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Massive gravel pit gets green light

SIX YEARS ago, when AHMAG began raising awareness about proposed open-cut bauxite mining in our area, extractive industries such as gravel, clay, granite and sand quarrying were not on our radar.

In the past, extractive industry sites were relatively small-scale projects sourcing local products for the domestic market with low-level truck movements and generally minor environmental impacts.

The recent approval of Trico Resources massive gravel pit at 3650 Toodyay Road Bailup and a pending application to increase clay extraction at Lot M1919 Salt Valley Road Hoddys Well signals the shift from small quarrying enterprises to large-scale projects resembling mining.

Last October Mundaring Shire Council refused Trico’s bid to increase gravel extraction from 47,000 to 950,000 tonnes a year and, as expected, the company appealed to the State Administrative Tribunal (SAT).

The council sought further investigation of the impacts on water resources, dust management, increased traffic movements and loss of community amenity, and after months of mediation at SAT voted to approve Trico’s application on April 13.

The approval was granted subject to 28 conditions but the increase in truck movements from 20 to 132 a day had already been approved by the WA Planning Commission and could not be factored into the SAT discussions.

Before the gravel trucks start rolling six days a week from 7am to 5pm, Trico will have to make major upgrades to the pit’s entry and exit points and seal a 100m access road to the site.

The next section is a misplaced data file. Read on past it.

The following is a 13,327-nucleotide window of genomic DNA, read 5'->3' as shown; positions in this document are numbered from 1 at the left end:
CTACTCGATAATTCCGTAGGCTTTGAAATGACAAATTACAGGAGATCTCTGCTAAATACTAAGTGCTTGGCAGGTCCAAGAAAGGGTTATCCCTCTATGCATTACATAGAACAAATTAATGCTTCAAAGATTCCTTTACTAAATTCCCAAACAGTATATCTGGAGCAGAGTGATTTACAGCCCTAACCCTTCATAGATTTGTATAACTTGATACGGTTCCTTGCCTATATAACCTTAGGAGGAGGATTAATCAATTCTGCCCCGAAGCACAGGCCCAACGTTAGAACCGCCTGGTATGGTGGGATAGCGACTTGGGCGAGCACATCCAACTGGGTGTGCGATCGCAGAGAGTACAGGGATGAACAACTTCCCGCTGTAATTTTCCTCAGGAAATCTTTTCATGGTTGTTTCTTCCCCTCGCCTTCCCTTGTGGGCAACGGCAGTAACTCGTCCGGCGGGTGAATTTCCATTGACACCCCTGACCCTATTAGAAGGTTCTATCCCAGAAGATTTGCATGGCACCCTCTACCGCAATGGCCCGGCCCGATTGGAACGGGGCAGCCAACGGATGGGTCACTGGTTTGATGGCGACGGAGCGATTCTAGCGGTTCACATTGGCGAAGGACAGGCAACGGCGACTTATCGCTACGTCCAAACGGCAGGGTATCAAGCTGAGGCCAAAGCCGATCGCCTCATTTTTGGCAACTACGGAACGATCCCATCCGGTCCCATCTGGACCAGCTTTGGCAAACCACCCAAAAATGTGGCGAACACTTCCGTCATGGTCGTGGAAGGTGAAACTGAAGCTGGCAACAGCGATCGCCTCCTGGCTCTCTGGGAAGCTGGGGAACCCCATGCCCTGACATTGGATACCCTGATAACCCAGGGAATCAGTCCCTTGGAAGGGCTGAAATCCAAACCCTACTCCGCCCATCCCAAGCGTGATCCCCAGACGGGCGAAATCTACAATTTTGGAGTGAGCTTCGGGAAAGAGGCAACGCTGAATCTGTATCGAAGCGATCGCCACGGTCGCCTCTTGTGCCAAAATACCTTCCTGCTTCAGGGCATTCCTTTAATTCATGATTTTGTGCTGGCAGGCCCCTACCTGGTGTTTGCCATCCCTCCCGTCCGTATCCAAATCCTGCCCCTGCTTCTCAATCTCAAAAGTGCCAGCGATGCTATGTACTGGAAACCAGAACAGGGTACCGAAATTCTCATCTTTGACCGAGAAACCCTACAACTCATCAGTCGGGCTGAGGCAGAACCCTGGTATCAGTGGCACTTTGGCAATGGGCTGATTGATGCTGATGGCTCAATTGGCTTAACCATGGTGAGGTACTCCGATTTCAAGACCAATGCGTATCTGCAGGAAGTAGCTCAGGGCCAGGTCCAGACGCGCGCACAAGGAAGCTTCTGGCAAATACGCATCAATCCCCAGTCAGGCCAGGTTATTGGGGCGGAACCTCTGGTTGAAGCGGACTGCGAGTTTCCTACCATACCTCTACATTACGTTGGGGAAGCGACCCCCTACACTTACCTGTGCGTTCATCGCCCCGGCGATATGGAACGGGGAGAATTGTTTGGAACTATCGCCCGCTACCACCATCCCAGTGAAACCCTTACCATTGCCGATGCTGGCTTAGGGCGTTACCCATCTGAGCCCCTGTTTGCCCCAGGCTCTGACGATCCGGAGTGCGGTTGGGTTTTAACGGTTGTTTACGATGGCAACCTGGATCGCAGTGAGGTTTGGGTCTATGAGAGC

If approved by the Toodyay Shire Council, the Capitary No. 3 Pty Ltd’s (Midland Brick) application to increase clay extraction from three pits in Hoddys Well to 100,000 tonnes a year will result in a 20m deep pit at the end of the 10-year project and add further truck movements to Toodyay Road.

Depending on demand, Midland Brick’s Clay Extraction Management Plan states that five to 10 trucks per hour will be required over 90 days throughout the year.

If approval is granted, the clay trucks will operate from 7am to 5pm on weekdays excluding public holidays.

Main Roads WA has identified Toodyay Road as a “strategic transport corridor” and in last month’s Herald defended the clearing of 55ha of native vegetation during the roadworks on the grounds of “safety for road users”.

Slowly but surely the natural environment is coming under threat from mining proposals and ramped-up extractive industries and locals should be concerned not only for their safety on Toodyay Road but for what we are losing for future generations.

If you care about any of these issues please step up and become a member. It’s only $10 a year.

Chalice buys more land

ON April 19 Chalice Mining Ltd announced it was in the process of acquiring four more private properties south of the Julimar State Forest where it has discovered significant deposits of nickel, copper, gold and platinum group elements.

Chalice is offering $11.25 million in cash and just over one million ordinary company shares to secure the blocks which cover 723ha.

Once these properties are transferred, the company will own 1688ha (17km2) where it can commence drilling to verify the find.

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